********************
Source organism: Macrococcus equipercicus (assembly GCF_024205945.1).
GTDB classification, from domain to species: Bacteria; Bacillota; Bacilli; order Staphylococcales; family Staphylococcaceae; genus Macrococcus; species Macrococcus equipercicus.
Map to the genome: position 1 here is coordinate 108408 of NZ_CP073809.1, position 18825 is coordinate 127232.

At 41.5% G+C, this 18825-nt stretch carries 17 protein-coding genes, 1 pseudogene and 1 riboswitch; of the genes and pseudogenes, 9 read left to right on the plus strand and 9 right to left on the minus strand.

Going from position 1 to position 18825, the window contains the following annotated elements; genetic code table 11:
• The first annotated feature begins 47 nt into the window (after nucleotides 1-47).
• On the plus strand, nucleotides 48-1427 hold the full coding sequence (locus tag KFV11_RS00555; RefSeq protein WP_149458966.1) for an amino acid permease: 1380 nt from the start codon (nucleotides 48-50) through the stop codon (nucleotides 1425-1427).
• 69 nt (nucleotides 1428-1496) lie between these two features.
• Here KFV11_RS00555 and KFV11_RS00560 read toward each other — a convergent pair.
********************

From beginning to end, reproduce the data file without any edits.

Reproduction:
Source organism: Macrococcus equipercicus (assembly GCF_024205945.1).
GTDB classification, from domain to species: Bacteria; Bacillota; Bacilli; order Staphylococcales; family Staphylococcaceae; genus Macrococcus; species Macrococcus equipercicus.
Map to the genome: position 1 here is coordinate 108408 of NZ_CP073809.1, position 18825 is coordinate 127232.

At 41.5% G+C, this 18825-nt stretch carries 17 protein-coding genes, 1 pseudogene and 1 riboswitch; of the genes and pseudogenes, 9 read left to right on the plus strand and 9 right to left on the minus strand.

Going from position 1 to position 18825, the window contains the following annotated elements; genetic code table 11:
• The first annotated feature begins 47 nt into the window (after nucleotides 1-47).
• On the plus strand, nucleotides 48-1427 hold the full coding sequence (locus tag KFV11_RS00555; RefSeq protein WP_149458966.1) for an amino acid permease: 1380 nt from the start codon (nucleotides 48-50) through the stop codon (nucleotides 1425-1427).
• 69 nt (nucleotides 1428-1496) lie between these two features.
• Here KFV11_RS00555 and KFV11_RS00560 read toward each other — a convergent pair.